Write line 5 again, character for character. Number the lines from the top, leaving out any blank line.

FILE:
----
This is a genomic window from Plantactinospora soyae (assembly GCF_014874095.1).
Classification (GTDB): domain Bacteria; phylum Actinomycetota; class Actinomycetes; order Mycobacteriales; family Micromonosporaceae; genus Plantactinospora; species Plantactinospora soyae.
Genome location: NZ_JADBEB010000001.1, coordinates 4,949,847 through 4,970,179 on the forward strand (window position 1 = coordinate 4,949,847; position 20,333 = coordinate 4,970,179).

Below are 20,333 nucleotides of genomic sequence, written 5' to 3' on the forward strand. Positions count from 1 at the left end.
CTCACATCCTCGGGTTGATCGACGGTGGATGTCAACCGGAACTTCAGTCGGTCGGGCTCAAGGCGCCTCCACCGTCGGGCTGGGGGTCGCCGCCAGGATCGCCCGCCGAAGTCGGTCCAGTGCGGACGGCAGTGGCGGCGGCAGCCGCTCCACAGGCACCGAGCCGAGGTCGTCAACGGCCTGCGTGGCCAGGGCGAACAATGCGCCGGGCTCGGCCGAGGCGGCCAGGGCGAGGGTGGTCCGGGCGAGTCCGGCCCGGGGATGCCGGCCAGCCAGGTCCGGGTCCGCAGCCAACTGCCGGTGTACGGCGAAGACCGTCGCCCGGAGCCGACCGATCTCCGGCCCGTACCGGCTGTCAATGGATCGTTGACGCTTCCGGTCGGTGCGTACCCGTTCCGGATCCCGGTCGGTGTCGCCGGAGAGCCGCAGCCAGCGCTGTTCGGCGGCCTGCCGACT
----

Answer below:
CTCACATCCTCGGGTTGATCGACGGTGGATGTCAACCGGAACTTCAGTCGGTCGGGCTCAAGGCGCCTCCACCGTCGGGCTGGGGGTCGCCGCCAGGATCGCCCGCCGAAGTCGGTCCAGTGCGGACGGCAGTGGCGGCGGCAGCCGCTCCACAGGCACCGAGCCGAGGTCGTCAACGGCCTGCGTGGCCAGGGCGAACAATGCGCCGGGCTCGGCCGAGGCGGCCAGGGCGAGGGTGGTCCGGGCGAGTCCGGCCCGGGGATGCCGGCCAGCCAGGTCCGGGTCCGCAGCCAACTGCCGGTGTACGGCGAAGACCGTCGCCCGGAGCCGACCGATCTCCGGCCCGTACCGGCTGTCAATGGATCGTTGACGCTTCCGGTCGGTGCGTACCCGTTCCGGATCCCGGTCGGTGTCGCCGGAGAGCCGCAGCCAGCGCTGTTCGGCGGCCTGCCGACT